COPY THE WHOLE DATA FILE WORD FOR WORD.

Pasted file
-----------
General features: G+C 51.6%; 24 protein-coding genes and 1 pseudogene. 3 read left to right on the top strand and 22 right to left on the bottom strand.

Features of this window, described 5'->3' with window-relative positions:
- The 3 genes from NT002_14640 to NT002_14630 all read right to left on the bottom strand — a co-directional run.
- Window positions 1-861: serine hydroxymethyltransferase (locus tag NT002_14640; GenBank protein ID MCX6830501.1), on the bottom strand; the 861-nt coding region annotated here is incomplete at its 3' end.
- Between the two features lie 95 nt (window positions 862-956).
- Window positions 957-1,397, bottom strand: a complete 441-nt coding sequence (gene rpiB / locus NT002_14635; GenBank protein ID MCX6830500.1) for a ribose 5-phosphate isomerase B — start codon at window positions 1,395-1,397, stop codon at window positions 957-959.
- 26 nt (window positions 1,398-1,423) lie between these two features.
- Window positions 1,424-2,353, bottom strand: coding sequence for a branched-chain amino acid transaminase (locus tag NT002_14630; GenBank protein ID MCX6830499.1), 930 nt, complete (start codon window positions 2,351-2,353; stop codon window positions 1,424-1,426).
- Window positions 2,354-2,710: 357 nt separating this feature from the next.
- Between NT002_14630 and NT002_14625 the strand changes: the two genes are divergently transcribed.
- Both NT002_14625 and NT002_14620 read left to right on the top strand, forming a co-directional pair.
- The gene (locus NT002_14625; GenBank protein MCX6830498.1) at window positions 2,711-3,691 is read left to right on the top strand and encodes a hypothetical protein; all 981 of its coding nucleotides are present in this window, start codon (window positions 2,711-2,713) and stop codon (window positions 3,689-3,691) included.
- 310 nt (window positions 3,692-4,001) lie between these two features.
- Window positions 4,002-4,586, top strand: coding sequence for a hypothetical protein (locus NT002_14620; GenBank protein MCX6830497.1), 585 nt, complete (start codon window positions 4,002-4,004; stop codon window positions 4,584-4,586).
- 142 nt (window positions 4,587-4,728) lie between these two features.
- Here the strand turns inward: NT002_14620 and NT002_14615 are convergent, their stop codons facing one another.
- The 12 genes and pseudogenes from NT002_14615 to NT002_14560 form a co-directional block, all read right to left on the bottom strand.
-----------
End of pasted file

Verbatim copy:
General features: G+C 51.6%; 24 protein-coding genes and 1 pseudogene. 3 read left to right on the top strand and 22 right to left on the bottom strand.

Features of this window, described 5'->3' with window-relative positions:
- The 3 genes from NT002_14640 to NT002_14630 all read right to left on the bottom strand — a co-directional run.
- Window positions 1-861: serine hydroxymethyltransferase (locus tag NT002_14640; GenBank protein ID MCX6830501.1), on the bottom strand; the 861-nt coding region annotated here is incomplete at its 3' end.
- Between the two features lie 95 nt (window positions 862-956).
- Window positions 957-1,397, bottom strand: a complete 441-nt coding sequence (gene rpiB / locus NT002_14635; GenBank protein ID MCX6830500.1) for a ribose 5-phosphate isomerase B — start codon at window positions 1,395-1,397, stop codon at window positions 957-959.
- 26 nt (window positions 1,398-1,423) lie between these two features.
- Window positions 1,424-2,353, bottom strand: coding sequence for a branched-chain amino acid transaminase (locus tag NT002_14630; GenBank protein ID MCX6830499.1), 930 nt, complete (start codon window positions 2,351-2,353; stop codon window positions 1,424-1,426).
- Window positions 2,354-2,710: 357 nt separating this feature from the next.
- Between NT002_14630 and NT002_14625 the strand changes: the two genes are divergently transcribed.
- Both NT002_14625 and NT002_14620 read left to right on the top strand, forming a co-directional pair.
- The gene (locus NT002_14625; GenBank protein MCX6830498.1) at window positions 2,711-3,691 is read left to right on the top strand and encodes a hypothetical protein; all 981 of its coding nucleotides are present in this window, start codon (window positions 2,711-2,713) and stop codon (window positions 3,689-3,691) included.
- 310 nt (window positions 3,692-4,001) lie between these two features.
- Window positions 4,002-4,586, top strand: coding sequence for a hypothetical protein (locus NT002_14620; GenBank protein MCX6830497.1), 585 nt, complete (start codon window positions 4,002-4,004; stop codon window positions 4,584-4,586).
- 142 nt (window positions 4,587-4,728) lie between these two features.
- Here the strand turns inward: NT002_14620 and NT002_14615 are convergent, their stop codons facing one another.
- The 12 genes and pseudogenes from NT002_14615 to NT002_14560 form a co-directional block, all read right to left on the bottom strand.